Groups push White House on privacy bill of rights

A coalition of more than three dozen privacy groups is urging the White House to push for privacy legislation.

The alliance marked the two-year anniversary of President Obama's "Consumer Privacy Bill of Rights," which he introduced two years ago, to call for a federal law codifying privacy protections in the United States.

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"The key to progress is the enactment by Congress of this important privacy framework," the coalition said in a letter to the White House sent Monday. "Only enforceable privacy protections create meaningful safeguards."

The groups that endorsed the letter included the Electronic Privacy Information Center, the ACLU, the American Library Association, the Center for Digital Democracy and Public Knowledge.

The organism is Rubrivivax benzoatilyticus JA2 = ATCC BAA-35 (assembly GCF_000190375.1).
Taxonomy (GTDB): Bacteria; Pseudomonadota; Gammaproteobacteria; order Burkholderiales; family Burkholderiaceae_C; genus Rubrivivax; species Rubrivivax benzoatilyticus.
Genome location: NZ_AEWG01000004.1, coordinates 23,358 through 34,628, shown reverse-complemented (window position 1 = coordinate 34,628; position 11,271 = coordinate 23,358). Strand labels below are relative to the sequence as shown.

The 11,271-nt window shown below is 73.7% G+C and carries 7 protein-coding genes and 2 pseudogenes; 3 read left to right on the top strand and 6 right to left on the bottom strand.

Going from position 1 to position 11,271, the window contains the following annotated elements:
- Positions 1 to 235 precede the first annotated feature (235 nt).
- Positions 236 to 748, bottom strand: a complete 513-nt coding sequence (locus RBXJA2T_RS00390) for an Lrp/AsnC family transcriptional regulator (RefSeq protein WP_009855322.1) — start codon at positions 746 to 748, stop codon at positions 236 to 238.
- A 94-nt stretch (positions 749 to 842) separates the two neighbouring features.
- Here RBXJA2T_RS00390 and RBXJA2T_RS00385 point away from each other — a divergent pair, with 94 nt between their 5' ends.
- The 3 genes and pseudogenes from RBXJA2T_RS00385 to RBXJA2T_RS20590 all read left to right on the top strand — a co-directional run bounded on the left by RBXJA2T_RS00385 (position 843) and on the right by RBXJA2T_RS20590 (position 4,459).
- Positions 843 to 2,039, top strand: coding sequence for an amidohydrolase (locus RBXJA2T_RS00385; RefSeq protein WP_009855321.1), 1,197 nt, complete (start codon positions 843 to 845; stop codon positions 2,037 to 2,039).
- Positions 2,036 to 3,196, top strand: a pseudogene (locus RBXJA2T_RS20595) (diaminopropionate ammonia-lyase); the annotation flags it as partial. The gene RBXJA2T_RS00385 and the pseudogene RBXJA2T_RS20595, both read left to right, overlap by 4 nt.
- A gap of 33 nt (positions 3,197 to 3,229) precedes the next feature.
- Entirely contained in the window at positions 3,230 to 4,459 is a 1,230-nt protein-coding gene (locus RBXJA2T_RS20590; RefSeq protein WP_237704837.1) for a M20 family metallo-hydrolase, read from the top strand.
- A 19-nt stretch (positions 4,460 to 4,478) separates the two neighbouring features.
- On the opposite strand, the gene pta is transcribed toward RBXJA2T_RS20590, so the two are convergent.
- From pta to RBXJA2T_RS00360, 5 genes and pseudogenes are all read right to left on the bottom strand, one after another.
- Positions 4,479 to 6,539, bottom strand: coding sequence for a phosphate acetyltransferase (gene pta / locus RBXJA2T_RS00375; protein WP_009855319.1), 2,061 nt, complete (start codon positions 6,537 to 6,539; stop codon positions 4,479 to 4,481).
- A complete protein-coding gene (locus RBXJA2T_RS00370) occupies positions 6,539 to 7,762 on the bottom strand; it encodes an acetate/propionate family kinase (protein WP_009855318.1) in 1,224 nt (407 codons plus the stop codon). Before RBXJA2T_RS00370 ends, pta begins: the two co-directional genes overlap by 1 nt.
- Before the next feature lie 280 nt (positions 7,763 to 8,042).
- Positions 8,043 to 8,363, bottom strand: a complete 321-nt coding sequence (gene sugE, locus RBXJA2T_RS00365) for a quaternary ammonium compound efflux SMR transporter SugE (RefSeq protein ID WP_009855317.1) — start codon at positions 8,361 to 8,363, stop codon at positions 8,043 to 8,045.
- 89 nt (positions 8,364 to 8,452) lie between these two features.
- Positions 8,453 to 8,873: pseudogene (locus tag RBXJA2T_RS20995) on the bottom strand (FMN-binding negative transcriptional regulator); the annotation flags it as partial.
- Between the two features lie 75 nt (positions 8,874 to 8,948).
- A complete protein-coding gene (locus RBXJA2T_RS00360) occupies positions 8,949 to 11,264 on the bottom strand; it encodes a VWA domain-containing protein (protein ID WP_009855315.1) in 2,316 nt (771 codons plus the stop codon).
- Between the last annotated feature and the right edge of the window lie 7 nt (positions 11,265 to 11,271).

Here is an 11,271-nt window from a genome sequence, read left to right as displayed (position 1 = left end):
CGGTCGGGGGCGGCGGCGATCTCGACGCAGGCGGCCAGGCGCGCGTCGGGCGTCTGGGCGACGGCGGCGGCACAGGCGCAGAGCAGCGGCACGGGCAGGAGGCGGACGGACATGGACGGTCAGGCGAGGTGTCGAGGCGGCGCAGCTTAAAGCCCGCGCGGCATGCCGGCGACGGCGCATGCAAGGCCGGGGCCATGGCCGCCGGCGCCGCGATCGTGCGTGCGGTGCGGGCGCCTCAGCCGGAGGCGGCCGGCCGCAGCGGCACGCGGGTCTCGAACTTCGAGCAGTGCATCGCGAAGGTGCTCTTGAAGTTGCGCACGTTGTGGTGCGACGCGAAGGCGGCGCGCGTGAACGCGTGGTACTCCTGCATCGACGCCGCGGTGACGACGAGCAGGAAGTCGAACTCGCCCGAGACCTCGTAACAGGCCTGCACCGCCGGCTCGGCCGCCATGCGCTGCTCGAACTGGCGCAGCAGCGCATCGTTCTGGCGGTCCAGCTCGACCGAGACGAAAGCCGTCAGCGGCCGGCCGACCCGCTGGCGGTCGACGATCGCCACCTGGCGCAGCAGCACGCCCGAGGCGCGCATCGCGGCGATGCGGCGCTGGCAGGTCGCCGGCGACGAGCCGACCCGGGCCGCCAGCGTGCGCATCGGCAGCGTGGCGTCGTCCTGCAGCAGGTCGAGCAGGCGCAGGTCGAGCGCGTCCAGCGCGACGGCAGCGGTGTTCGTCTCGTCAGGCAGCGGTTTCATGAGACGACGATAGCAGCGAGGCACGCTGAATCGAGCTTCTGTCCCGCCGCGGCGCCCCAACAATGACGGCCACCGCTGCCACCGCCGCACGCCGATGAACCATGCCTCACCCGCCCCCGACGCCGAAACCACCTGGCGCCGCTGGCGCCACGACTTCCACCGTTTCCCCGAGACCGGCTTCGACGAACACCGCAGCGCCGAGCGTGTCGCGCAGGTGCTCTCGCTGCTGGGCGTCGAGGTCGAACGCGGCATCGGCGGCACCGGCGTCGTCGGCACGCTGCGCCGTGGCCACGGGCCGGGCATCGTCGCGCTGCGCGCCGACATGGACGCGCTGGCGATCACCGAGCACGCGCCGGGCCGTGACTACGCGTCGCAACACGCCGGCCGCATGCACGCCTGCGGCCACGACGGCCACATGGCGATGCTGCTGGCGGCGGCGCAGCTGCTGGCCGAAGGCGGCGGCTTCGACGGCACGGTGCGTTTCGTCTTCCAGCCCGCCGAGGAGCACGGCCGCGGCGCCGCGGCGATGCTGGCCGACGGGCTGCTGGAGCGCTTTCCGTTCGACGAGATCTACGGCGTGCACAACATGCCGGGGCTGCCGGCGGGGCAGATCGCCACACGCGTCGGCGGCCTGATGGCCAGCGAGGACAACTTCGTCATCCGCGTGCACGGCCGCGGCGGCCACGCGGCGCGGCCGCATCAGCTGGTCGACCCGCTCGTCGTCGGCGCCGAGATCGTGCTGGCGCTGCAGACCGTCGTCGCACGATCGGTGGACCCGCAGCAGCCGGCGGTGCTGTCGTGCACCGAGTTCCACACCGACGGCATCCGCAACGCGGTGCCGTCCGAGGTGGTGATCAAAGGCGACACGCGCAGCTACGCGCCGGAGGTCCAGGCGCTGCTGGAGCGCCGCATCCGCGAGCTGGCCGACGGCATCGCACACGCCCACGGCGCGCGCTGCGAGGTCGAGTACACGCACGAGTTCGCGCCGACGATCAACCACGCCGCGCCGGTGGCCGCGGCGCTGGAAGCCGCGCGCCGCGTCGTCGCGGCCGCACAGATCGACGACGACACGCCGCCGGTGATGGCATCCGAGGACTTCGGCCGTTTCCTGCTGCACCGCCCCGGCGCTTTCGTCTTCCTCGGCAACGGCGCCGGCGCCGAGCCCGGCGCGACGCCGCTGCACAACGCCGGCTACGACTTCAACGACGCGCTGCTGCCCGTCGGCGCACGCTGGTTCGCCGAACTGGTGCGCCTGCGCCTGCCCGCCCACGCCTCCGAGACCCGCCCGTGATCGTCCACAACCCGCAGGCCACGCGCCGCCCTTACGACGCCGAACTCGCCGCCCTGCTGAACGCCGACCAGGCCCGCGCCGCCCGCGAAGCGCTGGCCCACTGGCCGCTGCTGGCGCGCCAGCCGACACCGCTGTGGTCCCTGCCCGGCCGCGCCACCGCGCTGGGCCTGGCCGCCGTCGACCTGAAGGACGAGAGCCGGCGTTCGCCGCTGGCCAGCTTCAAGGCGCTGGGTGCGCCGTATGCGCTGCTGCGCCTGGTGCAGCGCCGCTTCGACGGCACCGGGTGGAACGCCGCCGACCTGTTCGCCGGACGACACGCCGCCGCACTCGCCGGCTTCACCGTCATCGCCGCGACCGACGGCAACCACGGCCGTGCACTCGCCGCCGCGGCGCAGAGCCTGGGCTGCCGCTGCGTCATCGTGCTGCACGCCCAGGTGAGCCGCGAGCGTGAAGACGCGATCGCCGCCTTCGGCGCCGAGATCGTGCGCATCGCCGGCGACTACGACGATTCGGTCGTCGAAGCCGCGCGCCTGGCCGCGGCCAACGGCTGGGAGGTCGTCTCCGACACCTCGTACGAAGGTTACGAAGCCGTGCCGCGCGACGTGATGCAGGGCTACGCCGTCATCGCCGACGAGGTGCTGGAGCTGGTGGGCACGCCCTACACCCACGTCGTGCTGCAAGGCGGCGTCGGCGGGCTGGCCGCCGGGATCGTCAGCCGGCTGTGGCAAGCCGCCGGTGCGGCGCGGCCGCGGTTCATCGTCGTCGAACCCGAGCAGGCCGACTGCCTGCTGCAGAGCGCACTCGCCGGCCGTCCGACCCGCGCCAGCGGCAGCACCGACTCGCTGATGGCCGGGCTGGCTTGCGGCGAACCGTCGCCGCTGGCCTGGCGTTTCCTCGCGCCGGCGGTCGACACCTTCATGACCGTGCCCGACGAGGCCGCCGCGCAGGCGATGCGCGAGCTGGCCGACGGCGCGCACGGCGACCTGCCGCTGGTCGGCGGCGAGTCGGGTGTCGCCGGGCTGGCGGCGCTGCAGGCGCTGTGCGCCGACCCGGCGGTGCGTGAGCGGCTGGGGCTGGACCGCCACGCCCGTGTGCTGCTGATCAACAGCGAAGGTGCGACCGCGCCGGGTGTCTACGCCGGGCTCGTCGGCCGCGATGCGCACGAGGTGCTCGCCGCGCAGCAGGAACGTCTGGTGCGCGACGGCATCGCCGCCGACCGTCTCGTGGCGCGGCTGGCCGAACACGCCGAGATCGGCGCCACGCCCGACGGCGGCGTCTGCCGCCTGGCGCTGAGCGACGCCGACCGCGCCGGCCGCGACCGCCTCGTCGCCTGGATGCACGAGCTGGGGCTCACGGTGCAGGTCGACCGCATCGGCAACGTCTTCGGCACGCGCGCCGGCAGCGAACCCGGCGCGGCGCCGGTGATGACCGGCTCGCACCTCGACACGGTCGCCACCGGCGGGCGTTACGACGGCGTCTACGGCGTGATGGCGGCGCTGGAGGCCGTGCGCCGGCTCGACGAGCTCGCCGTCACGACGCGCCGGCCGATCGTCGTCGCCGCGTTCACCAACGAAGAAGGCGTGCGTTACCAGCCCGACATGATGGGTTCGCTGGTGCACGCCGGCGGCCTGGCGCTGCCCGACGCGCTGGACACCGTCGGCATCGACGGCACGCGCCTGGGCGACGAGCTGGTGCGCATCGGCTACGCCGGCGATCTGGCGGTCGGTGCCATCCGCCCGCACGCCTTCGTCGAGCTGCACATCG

"Never has the need to update the privacy laws of the United States been more urgent," the letter said, pointing to recent events including revelations about government surveillance, recent high-profile data breaches and calls to rein companies that track consumers for marketing purposes.

Self-regulation has failed to protect U.S. consumers, the groups said, and the administration should codify its Consumer Privacy Bill of Rights to "establish baseline safeguards for the development of innovative services that take advantage of technology while safeguarding privacy."

The White House should "work with those in Congress who favor the privacy rights of Americans, who support updates to privacy law and who understand why this issue is so critical to so many Americans," the letter said.

"And let those who stand in the way explain to their constituents why they believe it is not necessary for Congress to do anything further to protect the fundamental rights of Americans."